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Identifying isotropic vs anisotropic gemstones

The Red Trickster ~

When the Great Imperial Crown was made for the coronation of Catherine the Great in 1762 the court jewelers believed they were topping over 5,000 diamonds and pearls with an enormous 398 carat ruby. But it was never so. They had been fooled by a charming imposter.

When assessing gemstones, professionals will encounter many with similar colors and essential appearance.

From left to right: Tsavorite, Green Tourmaline, Chrome diopside.

From left to right: Ruby, Spinel, Garnet

From left to right: Sapphire, Cobalt Spinel

Proper identification

So what is the best approach for separating and correctly identifying gemstones with similar color and appearance? For certain, one of the first and most important scientific determinations is whether the gem’s light behavior is homogenous or heterogenous.

Identification using light behavior

In simple terms, the essential difference between a homogeneous body and a heterogeneous body is whether a beam of light will be broken into two beams after entering the gemstone.

For homogeneous gemstones: Light does not break down after entering the medium. It propagates with a fixed refractive index in all directions (single refraction). This light behavior is known as optical isotropy.

For heterogeneous gemstones: Light breaks down inside the gemstone and propagates with two different refractive indices (double refraction). Unless it comes from a special direction, light becomes decomposed into two polarized beams with perpendicular vibration directions and different propagation speeds. This light behavior is known as optical anisotropy.

The measure of a gemstone’s optical anisotropy is its birefringence. This is often quantified as the maximum difference between refractive indices exhibited within the gemstone.

Identification using instruments

From the perspective of gemological testing there are reliable tools which can effectively determine whether a gemstone is homogeneous or heterogeneous.


Refractometers measure the angle of refraction of light within a gemstone, correlating them to established refractive index values. Homogenous gemstones will show only one fixed refractive index under the refractometer. Heterogenous gemstones will have two refractive indices, and the values of the two refractive indices will be changed when tested at different positions.


A dichroscope is a simple and portable identification instrument which utilizes a dichroic mirror. Under a dichroscope a homogeneous gemstone displays only one color, while a heterogenous gemstone can display two to three different colors in different directions.

In addition to educated identification, a gem cutter can use a dichroscope to visualize different colors in the rough, identify the strongest and properly orient the stone before cutting to optimize results.

Dichroism seen in a dark blue sapphire

Even when mining, spinels and rubies can be observed through a dichroscope for identification. Spinel is a homogeneous body so only one color appears, whereas ruby is heterogeneous so two colors appear. With that said, there are certain limitations to the instrument.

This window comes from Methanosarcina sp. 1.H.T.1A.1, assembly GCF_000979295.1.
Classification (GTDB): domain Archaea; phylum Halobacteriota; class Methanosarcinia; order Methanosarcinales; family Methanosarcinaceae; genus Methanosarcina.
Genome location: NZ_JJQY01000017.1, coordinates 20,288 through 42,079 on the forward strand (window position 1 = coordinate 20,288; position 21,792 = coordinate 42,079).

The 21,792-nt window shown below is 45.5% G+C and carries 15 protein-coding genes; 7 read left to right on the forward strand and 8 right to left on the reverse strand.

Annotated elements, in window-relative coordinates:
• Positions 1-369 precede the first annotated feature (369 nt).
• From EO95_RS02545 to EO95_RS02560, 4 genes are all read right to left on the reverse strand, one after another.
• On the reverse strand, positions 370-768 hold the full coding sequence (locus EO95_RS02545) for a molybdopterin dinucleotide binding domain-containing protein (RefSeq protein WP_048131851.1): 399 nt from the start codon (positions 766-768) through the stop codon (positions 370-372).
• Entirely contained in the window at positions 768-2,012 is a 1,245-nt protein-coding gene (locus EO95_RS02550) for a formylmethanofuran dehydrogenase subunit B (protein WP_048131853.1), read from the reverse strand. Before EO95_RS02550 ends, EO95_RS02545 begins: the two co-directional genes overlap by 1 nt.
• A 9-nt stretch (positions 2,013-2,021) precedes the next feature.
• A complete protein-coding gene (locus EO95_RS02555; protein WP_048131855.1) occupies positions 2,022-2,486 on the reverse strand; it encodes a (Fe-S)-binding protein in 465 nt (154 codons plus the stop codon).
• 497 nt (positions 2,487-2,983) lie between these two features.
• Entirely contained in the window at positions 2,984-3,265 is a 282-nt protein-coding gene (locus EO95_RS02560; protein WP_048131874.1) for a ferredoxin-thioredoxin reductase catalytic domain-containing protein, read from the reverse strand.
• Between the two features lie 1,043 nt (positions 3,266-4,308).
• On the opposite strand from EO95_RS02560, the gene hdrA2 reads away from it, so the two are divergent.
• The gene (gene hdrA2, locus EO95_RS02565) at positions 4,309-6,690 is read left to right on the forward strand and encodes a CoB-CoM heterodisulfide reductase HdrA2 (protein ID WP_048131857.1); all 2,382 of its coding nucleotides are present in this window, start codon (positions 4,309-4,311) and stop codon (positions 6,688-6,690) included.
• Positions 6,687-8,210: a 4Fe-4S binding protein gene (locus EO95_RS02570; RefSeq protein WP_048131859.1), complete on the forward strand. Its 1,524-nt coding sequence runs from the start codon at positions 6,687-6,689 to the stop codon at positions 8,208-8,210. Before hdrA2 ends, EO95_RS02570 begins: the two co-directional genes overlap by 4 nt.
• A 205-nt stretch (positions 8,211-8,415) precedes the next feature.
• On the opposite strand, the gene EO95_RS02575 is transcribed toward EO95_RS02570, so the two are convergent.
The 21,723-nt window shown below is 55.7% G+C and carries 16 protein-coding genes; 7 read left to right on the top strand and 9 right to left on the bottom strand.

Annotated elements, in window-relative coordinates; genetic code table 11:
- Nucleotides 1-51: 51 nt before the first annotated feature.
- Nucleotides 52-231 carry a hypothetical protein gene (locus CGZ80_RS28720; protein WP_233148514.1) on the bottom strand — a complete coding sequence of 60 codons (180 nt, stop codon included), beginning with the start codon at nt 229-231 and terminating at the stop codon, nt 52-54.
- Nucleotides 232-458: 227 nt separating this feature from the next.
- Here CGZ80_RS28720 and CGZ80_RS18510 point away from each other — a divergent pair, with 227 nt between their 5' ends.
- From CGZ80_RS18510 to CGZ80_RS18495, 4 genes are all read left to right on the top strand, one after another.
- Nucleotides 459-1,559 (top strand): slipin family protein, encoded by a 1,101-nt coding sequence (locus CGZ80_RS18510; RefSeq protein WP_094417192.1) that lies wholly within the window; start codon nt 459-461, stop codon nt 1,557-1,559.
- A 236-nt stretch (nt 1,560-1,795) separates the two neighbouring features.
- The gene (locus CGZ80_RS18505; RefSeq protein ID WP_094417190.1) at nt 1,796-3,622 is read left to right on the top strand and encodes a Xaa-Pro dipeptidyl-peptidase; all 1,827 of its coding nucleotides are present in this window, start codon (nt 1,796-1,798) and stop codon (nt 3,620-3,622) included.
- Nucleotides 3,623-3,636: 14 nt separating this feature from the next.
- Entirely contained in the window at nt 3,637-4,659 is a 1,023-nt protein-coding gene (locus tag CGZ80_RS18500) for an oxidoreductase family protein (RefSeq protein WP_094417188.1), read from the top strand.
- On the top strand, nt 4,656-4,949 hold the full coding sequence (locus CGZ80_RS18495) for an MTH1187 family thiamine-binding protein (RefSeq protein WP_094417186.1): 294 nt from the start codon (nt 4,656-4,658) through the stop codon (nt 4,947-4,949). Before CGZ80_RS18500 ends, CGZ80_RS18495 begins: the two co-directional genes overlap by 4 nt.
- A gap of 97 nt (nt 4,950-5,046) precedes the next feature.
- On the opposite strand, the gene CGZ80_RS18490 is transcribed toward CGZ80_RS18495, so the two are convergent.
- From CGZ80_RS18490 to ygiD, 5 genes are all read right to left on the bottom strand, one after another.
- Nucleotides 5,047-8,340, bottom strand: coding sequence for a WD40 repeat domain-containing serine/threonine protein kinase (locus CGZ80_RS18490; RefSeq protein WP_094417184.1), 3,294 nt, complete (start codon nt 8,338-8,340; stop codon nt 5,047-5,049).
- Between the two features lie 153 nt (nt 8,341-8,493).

Limitations of dichroscope

The more portable and simple the identification device, the more restrictions and limitations it has. For this reason dichroscope analysis is best applied to transparent colored gems. When opacity is present the instrument cannot reliably judge whether the gemstone is homogenous or heterogenous. For example, it cannot separate spinel from ruby in every situation, whereas examination with a refractometer makes the difference between the two clear at a glance.

The red trickster

Chemically, a red spinel is composed of magnesium, iron, oxygen, and chromium, while a ruby is the mineral corundum. But spinel occurs in the same red and blue colors as rubies and sapphires, forms under the same geological conditions and is found in the same rock formations as ruby. Prior to 1783 no differentiation was made between spinel and ruby. A century later the red trickster was still fooling people.

Famous false rubies

The Timur Ruby is a 352.5 carat gem named after the founder of the Timurid Empire. It was believed to be a ruby until 1851. The spinel was set into a necklace and presented to Queen Victoria in 1853.

Similarly, the 170 carat Black Prince’s Ruby, one of the oldest in the UK’s collection of Crown Jewels, along with the original red trickster from this post, adorning the Imperial Crown of Russia, were eventually proved to be homogeneous gemstones, and thus spinels.

Best practice

To most reliably identify a gemstone as a homogeneous body or a heterogeneous body, its refractive index needs to be measured under a refractometer. The homogeneous body will have only one refractive index, and the heterogeneous body will have two refractive indices.

For example, the refractive index readings of spinel and ruby are completely different. Spinel is usually 1.718 while ruby is usually 1.762-1.770. And, returning to the premise of this post, two changing refractive index values imply a heterogeneous, doubly-refractive, anisotropic body.

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